More news on Blue Publishing who, until recently, were the publishers of Superbike and Loaded magazines. They’d acquired these from Vitality Publishing (which went bust in 2012) who, in turn, had bought them from IPC’s remnants sale in 2010. Blue Publishing (owner of which is the ridiculous Paul Baxendale-Walker/Paul Chaplin) recently launched then recently closed Zip magazine.
An email from Ray Kidd confirms that Blue Publishing is now insolvent and that the two magazines have been transferred to a new company, Loaded Media Ltd (i.e. the fourth business to own the titles in three years). Loaded Media was incorporated on the 25 April 2013. Presumably the debts for the Zip fiasco stay with Blue Publishing as, seemingly, does any recent unpaid work for Loaded or Superbike.
The company address of Loaded Media and Blue Publishing remains the same, as does the principal director (a Mr Paul Michael Baxendale-Walker).
For some reason Blue Publishing seems to be a particular favourite of Press Gazette, puff pieces appearing here, here, here and here. To date, Press Gazette has not published anything about the company’s demise.
Anyone with any further information (including whether freelances, printers, distributors and other creditors are actually getting any of the money they’re owed) is invited to contact the usual address.
Ping! An anonymous email arrives at the bothy (click here if you ever want to contact Private Frazer) with the obviously totally false, baseless and scurrilous allegation that “UTV Media are seriously considering the future of Sport magazine”.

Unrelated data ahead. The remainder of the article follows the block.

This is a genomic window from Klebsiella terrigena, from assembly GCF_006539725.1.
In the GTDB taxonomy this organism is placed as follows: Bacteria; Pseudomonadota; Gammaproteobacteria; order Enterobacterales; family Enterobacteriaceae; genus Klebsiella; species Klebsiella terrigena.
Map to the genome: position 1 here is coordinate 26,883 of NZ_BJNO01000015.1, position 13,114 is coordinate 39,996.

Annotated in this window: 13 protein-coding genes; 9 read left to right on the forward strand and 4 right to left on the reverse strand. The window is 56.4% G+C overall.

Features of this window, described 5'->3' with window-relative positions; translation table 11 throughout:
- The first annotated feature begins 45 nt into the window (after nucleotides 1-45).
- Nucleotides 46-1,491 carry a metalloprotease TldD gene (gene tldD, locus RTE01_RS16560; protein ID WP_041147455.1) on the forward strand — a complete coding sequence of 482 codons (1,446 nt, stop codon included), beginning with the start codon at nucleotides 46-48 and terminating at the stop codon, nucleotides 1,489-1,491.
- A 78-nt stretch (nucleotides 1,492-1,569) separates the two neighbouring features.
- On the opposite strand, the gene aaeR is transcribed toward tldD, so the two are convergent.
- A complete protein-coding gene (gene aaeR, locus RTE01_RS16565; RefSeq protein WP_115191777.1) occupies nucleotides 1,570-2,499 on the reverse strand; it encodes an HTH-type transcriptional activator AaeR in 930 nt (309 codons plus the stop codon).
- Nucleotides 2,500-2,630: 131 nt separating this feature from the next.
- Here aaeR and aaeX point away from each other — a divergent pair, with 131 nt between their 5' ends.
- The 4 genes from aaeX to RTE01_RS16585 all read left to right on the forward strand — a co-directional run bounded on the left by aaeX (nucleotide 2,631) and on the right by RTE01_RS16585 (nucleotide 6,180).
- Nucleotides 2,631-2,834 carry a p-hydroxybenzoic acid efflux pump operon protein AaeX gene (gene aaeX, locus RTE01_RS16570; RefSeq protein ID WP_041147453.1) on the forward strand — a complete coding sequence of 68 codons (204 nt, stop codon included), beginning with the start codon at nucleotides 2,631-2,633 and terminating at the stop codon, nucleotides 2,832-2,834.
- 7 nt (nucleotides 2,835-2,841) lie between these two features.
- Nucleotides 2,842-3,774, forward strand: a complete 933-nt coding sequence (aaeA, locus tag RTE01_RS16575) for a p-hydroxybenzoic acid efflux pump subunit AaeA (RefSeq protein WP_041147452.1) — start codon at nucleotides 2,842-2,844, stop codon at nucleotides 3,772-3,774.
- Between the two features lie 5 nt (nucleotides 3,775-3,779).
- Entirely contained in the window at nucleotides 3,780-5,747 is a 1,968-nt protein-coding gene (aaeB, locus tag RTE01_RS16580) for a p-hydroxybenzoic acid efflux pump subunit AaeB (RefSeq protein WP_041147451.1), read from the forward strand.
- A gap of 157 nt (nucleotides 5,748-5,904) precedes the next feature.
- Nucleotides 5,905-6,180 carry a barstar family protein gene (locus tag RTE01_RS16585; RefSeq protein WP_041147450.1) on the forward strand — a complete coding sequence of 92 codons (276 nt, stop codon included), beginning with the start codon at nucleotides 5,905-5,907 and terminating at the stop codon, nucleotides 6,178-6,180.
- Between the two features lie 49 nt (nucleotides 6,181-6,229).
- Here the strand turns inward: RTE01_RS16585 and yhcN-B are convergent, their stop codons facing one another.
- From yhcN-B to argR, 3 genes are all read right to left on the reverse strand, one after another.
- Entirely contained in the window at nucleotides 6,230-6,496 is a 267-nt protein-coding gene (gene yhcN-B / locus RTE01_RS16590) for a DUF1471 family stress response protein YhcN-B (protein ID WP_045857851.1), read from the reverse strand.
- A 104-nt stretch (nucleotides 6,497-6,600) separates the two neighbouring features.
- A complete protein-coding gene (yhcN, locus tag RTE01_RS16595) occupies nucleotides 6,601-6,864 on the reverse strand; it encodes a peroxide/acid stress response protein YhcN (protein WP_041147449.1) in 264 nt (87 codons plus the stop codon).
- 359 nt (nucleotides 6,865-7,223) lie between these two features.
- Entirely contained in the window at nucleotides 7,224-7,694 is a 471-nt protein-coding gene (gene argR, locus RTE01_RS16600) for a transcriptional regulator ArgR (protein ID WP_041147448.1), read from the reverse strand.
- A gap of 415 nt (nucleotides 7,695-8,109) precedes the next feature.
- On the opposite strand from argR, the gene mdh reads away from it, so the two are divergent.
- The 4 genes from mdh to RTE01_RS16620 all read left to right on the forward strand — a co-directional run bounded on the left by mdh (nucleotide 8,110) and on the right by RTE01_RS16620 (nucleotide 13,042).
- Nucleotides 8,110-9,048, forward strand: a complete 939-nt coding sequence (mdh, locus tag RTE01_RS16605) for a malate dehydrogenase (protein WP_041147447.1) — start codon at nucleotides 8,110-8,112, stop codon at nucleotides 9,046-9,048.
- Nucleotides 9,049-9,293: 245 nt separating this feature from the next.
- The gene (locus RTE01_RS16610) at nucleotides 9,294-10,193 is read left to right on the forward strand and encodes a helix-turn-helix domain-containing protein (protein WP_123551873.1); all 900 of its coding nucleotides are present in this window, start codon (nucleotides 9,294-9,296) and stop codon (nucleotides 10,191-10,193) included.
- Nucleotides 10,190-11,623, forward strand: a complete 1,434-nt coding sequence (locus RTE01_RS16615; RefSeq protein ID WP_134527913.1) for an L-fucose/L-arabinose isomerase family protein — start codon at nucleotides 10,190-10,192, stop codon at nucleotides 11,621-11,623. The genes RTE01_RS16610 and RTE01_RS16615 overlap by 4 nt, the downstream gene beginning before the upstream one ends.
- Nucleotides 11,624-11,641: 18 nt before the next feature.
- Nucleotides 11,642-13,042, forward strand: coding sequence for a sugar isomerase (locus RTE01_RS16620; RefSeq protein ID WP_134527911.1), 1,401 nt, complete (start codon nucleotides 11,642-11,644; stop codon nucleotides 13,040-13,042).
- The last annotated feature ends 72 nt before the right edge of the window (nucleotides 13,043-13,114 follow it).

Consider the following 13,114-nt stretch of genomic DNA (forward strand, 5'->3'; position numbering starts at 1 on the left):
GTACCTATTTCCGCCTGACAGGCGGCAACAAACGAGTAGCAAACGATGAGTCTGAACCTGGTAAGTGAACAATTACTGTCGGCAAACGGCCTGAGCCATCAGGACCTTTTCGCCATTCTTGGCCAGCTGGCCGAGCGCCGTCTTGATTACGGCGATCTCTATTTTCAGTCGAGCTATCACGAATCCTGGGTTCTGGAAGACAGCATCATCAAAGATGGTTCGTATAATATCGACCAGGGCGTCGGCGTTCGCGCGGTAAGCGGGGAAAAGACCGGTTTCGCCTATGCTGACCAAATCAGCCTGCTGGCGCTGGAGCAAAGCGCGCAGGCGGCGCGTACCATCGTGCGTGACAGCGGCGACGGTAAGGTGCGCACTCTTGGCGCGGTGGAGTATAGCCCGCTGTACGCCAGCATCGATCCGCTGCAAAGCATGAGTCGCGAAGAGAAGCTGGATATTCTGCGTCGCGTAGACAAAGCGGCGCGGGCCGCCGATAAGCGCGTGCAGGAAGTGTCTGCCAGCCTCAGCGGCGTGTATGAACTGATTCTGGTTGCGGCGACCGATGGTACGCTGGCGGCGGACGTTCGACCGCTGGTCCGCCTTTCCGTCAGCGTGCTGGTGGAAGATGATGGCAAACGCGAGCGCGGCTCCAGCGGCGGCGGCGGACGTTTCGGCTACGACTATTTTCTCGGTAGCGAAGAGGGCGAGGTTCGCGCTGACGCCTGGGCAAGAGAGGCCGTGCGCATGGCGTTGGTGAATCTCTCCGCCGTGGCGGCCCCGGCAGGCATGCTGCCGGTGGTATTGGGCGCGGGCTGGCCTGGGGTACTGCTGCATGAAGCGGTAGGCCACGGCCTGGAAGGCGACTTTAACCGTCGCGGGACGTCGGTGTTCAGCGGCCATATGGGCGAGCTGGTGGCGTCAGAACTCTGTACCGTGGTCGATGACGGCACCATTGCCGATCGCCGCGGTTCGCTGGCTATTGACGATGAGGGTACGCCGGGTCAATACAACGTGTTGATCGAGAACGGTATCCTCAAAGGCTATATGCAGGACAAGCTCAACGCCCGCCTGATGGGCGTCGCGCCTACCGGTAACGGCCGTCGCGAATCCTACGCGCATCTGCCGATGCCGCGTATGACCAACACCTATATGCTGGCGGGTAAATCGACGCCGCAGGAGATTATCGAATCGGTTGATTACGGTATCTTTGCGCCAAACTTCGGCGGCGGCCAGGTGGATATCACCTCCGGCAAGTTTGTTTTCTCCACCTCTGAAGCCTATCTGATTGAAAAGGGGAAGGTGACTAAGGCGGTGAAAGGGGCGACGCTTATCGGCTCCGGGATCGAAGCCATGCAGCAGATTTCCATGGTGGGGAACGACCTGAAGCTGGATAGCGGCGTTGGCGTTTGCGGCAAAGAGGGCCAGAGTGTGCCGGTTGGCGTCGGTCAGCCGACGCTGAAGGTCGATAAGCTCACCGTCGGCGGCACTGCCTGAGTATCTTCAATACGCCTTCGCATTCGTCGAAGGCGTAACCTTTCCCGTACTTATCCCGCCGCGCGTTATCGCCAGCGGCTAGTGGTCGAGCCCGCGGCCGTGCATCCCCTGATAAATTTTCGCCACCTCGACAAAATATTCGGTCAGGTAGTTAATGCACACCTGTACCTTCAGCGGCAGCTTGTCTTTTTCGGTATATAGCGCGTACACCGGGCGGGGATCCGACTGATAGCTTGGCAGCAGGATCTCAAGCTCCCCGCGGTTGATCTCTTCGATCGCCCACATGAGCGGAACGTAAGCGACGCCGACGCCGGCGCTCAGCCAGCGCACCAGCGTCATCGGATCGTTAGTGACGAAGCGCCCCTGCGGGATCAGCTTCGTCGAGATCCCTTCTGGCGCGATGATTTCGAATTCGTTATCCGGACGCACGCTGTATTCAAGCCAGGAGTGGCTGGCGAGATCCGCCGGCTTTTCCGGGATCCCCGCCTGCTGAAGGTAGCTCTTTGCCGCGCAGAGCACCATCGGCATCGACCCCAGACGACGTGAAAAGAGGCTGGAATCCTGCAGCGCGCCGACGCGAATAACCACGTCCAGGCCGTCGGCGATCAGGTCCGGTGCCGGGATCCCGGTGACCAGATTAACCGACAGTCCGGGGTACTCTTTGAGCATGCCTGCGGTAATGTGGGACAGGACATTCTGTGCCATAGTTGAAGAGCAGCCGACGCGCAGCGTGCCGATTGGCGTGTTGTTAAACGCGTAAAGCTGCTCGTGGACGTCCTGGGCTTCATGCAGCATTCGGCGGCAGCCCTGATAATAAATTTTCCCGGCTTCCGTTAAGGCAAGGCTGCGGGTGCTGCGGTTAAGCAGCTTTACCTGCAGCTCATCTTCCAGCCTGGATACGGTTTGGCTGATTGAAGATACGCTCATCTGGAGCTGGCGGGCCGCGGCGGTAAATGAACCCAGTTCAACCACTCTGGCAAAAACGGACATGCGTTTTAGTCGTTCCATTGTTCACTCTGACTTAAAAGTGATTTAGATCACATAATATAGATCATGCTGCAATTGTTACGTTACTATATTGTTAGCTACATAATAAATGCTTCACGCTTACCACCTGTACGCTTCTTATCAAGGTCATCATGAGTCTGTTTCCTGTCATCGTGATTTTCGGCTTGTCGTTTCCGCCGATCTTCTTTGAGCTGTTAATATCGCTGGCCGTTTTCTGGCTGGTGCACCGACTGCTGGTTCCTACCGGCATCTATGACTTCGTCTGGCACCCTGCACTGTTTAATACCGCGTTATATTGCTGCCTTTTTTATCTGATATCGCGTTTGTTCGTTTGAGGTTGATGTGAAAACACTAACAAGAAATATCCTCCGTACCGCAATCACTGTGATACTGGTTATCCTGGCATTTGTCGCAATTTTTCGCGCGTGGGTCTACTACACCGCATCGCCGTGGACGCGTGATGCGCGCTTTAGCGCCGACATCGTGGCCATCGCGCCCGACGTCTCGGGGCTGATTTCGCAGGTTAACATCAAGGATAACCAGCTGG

Sport is the London-based freebie that was bought by UTV (owners of TalkSport radio) when the previous owners went bust in 2009. It has an ABC of 302,466 and its media presentation says “the majority of Sport copies are hand distributed outside busy commuter locations.” However, my correspondent claims “it’s been losing hand to hand distribution for a number of years… Time out reported a poll of just under 12% of londoners having read it, UTV’s research reveals far less.”
And it would seem that the Sport media claim might be guilt of a wee bit of statistical inexactitude. The ABC certificate shows that of the 302,466 distributed copies, just 94,632 are done by hand, the remaining 207,834 being put out in bulk at health clubs, hotels, offices and schools. (If you want to know the value of these copies, go and ask your circulation manager.)
Private Frazer is happy to publish official rebuttals – or further unattributable gossip. Emails to the address above.
So it appears that the termination of NorthEast Life by Archant wasn’t just a one off vindictive act against the Geordies, but part of a wider Archant pruning of their portfolio of county titles; six magazines in total are discovering that ‘Life’ doesn’t always go on. Letterboxes in Shropshire, Worcestershire, Warwickshire, Herefordshire & Wye Valley, Wiltshire will now be spared estate agents’ press releases repackaged as a glossy magazine.
The surprise isn’t, of course, that these titles are folding, but that they’ve survived this long. Let’s see how many of Archant’s surviving titles make it into next year.
According to a post on Twitter (so it must be true) Archant’s North East Life magazine has waved goodbye to the Geordie shore and the current, June, issue will be its last.
Hadaway man, broons all roond.